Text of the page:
"If my daughter, if we say, 'no cookies,' and she sits there right while we're staring at her and she grabs two, she's going back for three the next time," Sperling explained.
Addressing the ongoing steel imports crisis is an example of where Clinton will get tough on China, Sperling said. China is creating massive amounts of steel (that is heavily subsidized by the government), far more than it can use. It needs to get rid of all that excess steel, so it is dumping it into the U.S. market at rock bottom prices, which is unfair to American workers and companies who operate in a free market and play by the rules.
The amount of steel that China is churning out is astonishing, Sperling noted.
"The capacity went up by 10 to 12 times between 2000 and 2014. When you see something like that, you think typo. They meant to say it went up 100 percent. No, it went up 1,000 percent," Sperling said, adding that the Chinese have pledged to cut "a fairly mediocre" amount of steel. "And do you know in June, they hit their highest capacity level ever?"
Clinton will make clear to China that it cannot support its own steel industry at the expense of American workers, Sperling said.
"It doesn't get easier or lighter on China Jan. 20th," he added. "I think there's just no question, you need trade enforcement, but the issues with China, particularly with state-owned enterprise, particularly with excess capacity, are the greatest threat right now."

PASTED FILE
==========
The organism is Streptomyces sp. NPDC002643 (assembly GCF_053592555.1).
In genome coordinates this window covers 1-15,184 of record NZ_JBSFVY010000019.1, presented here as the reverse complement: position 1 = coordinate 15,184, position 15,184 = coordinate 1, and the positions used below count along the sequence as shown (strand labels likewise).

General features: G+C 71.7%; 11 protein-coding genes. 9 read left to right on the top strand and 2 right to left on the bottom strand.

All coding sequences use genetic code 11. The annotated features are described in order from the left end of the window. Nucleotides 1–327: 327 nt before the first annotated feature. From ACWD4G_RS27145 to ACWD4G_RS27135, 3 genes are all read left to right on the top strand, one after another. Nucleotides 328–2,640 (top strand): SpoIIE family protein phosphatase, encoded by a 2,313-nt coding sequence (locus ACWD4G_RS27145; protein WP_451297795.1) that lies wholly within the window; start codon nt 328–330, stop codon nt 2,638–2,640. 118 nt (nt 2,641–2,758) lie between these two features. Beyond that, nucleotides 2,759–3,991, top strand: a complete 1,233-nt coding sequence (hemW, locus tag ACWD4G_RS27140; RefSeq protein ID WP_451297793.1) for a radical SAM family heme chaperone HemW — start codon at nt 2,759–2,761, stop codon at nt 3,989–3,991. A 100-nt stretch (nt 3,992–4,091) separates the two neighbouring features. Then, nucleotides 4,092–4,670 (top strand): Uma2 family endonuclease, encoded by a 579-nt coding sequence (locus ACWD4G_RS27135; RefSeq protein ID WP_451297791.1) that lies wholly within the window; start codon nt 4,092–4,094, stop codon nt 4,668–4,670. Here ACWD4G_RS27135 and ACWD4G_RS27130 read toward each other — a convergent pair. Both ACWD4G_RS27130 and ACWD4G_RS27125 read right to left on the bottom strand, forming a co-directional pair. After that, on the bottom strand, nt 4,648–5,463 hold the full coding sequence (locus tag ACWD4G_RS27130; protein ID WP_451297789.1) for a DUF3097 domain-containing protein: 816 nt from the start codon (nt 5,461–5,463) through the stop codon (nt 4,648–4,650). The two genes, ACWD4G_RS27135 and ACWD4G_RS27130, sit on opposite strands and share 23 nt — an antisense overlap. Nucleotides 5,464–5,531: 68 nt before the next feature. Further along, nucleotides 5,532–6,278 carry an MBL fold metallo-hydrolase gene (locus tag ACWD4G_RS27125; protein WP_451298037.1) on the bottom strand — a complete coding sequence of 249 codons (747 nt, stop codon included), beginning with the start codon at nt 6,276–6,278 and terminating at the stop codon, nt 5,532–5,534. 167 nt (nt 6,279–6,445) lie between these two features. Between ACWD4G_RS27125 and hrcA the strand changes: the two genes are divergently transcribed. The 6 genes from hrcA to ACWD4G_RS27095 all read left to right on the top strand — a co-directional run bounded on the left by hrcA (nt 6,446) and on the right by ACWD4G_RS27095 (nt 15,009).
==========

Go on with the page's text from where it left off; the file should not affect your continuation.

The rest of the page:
Another key part of Clinton's manufacturing plan is infrastructure investment, which would create millions of manufacturing jobs and make the United States more globally competitive, Sperling said. There are workers ready to go to work and interest rates are low, Sperling said, adding that he "can't even make the case" why someone would be against it.
"If I tell you that our pipe is leaking in the basement, you don't say, 'Oh, you're really fiscally disciplined, you're really smart. You say, 'Oh, you're an idiot,'" Sperling says.
Sperling also called out economists who "have a very outdated" view of American manufacturing, noting that those same economists often tout research and development as a vital part of the economy.
"Research and development has positive benefits that spill over. They benefit the whole economy beyond just the particular plant," Sperling said. "Every bit of evidence suggests that manufacturing has that same extra benefit. Manufacturing, by any standard, punches above its weight."